"Time::HiRes::usleep()", "Time::HiRes::sleep()", and
         "Time::HiRes::clock_nanosleep()".

         Do not expect usleep() to be exact down to one
         microsecond.

     nanosleep ( $nanoseconds )
         Sleeps for the number of nanoseconds (1e9ths of a
         second) specified. Returns the number of nanoseconds
         actually slept (accurate only to microseconds, the
         nearest thousand of them).  Can sleep for more than one
         second.  Can also sleep for zero seconds, which often

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         works like a thread yield.  See also
         "Time::HiRes::sleep()", "Time::HiRes::usleep()", and
         "Time::HiRes::clock_nanosleep()".

         Do not expect nanosleep() to be exact down to one
         nanosecond. Getting even accuracy of one thousand
         nanoseconds is good.

     ualarm ( $useconds [, $interval_useconds ] )
         Issues a "ualarm" call; the $interval_useconds is
         optional and will be zero if unspecified, resulting in
         "alarm"-like behaviour.

         Note that the interaction between alarms and sleeps is
         unspecified.

     tv_interval
         tv_interval ( $ref_to_gettimeofday [,
         $ref_to_later_gettimeofday] )

         Returns the floating seconds between the two times,
         which should have been returned by "gettimeofday()". If
         the second argument is omitted, then the current time is
         used.

     time ()
         Returns a floating seconds since the epoch. This func-
         tion can be imported, resulting in a nice drop-in
         replacement for the "time" provided with core Perl; see
         the "EXAMPLES" below.

         NOTE 1: This higher resolution timer can return values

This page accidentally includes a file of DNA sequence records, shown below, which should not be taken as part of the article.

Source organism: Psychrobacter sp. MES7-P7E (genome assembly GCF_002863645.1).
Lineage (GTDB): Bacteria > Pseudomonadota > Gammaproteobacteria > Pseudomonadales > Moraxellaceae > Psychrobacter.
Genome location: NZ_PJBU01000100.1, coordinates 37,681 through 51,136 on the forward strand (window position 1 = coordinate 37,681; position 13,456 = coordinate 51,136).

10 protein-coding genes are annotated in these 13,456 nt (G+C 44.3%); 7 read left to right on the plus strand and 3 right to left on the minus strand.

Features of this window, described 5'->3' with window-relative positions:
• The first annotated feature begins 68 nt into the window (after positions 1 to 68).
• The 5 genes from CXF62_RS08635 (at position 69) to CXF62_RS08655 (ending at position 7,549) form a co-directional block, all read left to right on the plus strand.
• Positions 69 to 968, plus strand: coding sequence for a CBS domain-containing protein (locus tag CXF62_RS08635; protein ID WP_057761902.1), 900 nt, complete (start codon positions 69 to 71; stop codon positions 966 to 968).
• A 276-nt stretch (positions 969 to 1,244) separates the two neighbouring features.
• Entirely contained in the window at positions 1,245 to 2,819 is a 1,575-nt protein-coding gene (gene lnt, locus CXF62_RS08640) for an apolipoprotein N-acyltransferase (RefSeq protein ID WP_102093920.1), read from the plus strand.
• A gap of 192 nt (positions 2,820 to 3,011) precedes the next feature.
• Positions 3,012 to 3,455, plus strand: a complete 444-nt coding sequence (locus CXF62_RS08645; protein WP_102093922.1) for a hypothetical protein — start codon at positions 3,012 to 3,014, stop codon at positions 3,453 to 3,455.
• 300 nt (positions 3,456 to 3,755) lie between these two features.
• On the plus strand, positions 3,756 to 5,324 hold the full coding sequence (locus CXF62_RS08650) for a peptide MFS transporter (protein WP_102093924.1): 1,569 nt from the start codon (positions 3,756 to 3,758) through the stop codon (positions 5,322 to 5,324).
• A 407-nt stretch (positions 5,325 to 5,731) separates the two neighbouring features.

either less or more than the core "time()", depending on
         whether your platform rounds the higher resolution timer
         values up, down, or to the nearest second to get the
         core "time()", but naturally the difference should be
         never more than half a second.  See also "clock_getres",
         if available in your system.

         NOTE 2: Since Sunday, September 9th, 2001 at 01:46:40 AM
         GMT, when the "time()" seconds since epoch rolled over
         to 1_000_000_000, the default floating point format of
         Perl and the seconds since epoch have conspired to pro-
         duce an apparent bug: if you print the value of
         "Time::HiRes::time()" you seem to be getting only five
         decimals, not six as promised (microseconds).  Not to
         worry, the microseconds are there (assuming your plat-
         form supports such granularity in the first place).
         What is going on is that the default floating point for-
         mat of Perl only outputs 15 digits.  In this case that
         means ten digits before the decimal separator and five
         after.  To see the microseconds you can use either

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         "printf"/"sprintf" with "%.6f", or the "gettimeofday()"
         function in list context, which will give you the
         seconds and microseconds as two separate values.

     sleep ( $floating_seconds )
         Sleeps for the specified amount of seconds.  Returns the
         number of seconds actually slept (a floating point
         value).  This function can be imported, resulting in a
         nice drop-in replacement for the "sleep" provided with
         perl, see the "EXAMPLES" below.

         Note that the interaction between alarms and sleeps is
         unspecified.

     alarm ( $floating_seconds [, $interval_floating_seconds ] )
         The "SIGALRM" signal is sent after the specified number
         of seconds. Implemented using "ualarm()".  The
         $interval_floating_seconds argument is optional and will
         be zero if unspecified, resulting in "alarm()"-like